Bankruptcy will be too easy, credit chief warns

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The Independent Online

ONE OF Britain's leading credit card executives predicted this week that new bankruptcy rules could throw the lending industry into chaos.

General Charles Krulak, a former US Marine who is now chief executive of MBNA Europe, says: "It is going to destigmatise the concept of bankruptcy. It's not good for a bank, a credit card company or whoever's loaning money to have people feel the way to get out of this is not to work out an arrangement with the lender."

Under the new Enterprise Act, from April bankrupts will be discharged within 12 months or less, rather than the present three-year minimum.

The financial affairs of an undischarged bankrupt are controlled by an official receiver or trustee in bankruptcy, who has the right to dispose of the bankrupt's assets. The receiver can control how much income a bankrupt is allowed.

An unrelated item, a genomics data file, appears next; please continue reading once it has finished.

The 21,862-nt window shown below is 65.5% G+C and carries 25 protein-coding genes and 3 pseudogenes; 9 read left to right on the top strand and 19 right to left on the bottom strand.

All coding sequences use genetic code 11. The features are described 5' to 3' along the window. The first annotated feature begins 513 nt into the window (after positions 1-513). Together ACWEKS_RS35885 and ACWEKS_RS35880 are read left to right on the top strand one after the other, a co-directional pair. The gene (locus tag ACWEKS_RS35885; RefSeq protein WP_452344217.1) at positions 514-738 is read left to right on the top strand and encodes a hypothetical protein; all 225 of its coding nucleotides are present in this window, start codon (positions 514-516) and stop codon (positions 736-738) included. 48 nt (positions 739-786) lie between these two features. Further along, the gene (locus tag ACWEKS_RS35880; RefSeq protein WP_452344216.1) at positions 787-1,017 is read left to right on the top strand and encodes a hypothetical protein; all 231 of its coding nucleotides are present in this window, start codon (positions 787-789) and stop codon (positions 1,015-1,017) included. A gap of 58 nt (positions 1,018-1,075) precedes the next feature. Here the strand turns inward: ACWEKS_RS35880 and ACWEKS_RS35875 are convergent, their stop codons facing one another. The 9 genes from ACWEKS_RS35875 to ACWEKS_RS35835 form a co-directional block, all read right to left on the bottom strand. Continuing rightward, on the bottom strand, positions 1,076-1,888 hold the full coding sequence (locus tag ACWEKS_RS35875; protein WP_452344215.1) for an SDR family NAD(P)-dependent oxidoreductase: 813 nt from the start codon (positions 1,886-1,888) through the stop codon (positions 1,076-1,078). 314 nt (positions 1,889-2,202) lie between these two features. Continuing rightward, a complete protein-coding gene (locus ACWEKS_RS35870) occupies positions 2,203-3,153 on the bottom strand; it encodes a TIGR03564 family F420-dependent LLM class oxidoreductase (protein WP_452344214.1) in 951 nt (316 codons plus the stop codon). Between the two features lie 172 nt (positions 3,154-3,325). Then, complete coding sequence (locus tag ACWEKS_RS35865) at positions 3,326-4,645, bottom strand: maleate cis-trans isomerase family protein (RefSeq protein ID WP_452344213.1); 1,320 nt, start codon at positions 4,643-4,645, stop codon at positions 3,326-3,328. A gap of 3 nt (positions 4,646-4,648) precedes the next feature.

Borrowing and using credit cards are out. But there is evidence that more people are willing to live with such restrictions, in return for not repaying a large debt.

General Krulak says: "There will be unintended consequences from the change in the law." If banks and other lenders decide they are not going to be able to reclaim debts, even partially, then they may be more reluctant to lend. MBNA already refuses 60 per cent of applications for cards that it receives.

MBNA and other credit card issuers try to protect themselves by charging higher interest rates to borrowers they regard as riskier. But that can merely make a bad risk's financial position worse.

Last week, Wilkins Kennedy, the insolvency specialist, warned students against bank-ruptcy as a way of escaping repaying loans, because of the long-term effect on their credit rating. But General Krulak refers to the record levels of bankruptcy in England and Wales, when consumer debts are soaring, and says this shows people were anticipating the legal change.

The Department of Trade and Industry says in the last three months of 2003, a total of 10,271 personal insolvencies were registered, an increase of 28.9 per cent on the similar period in 2002.

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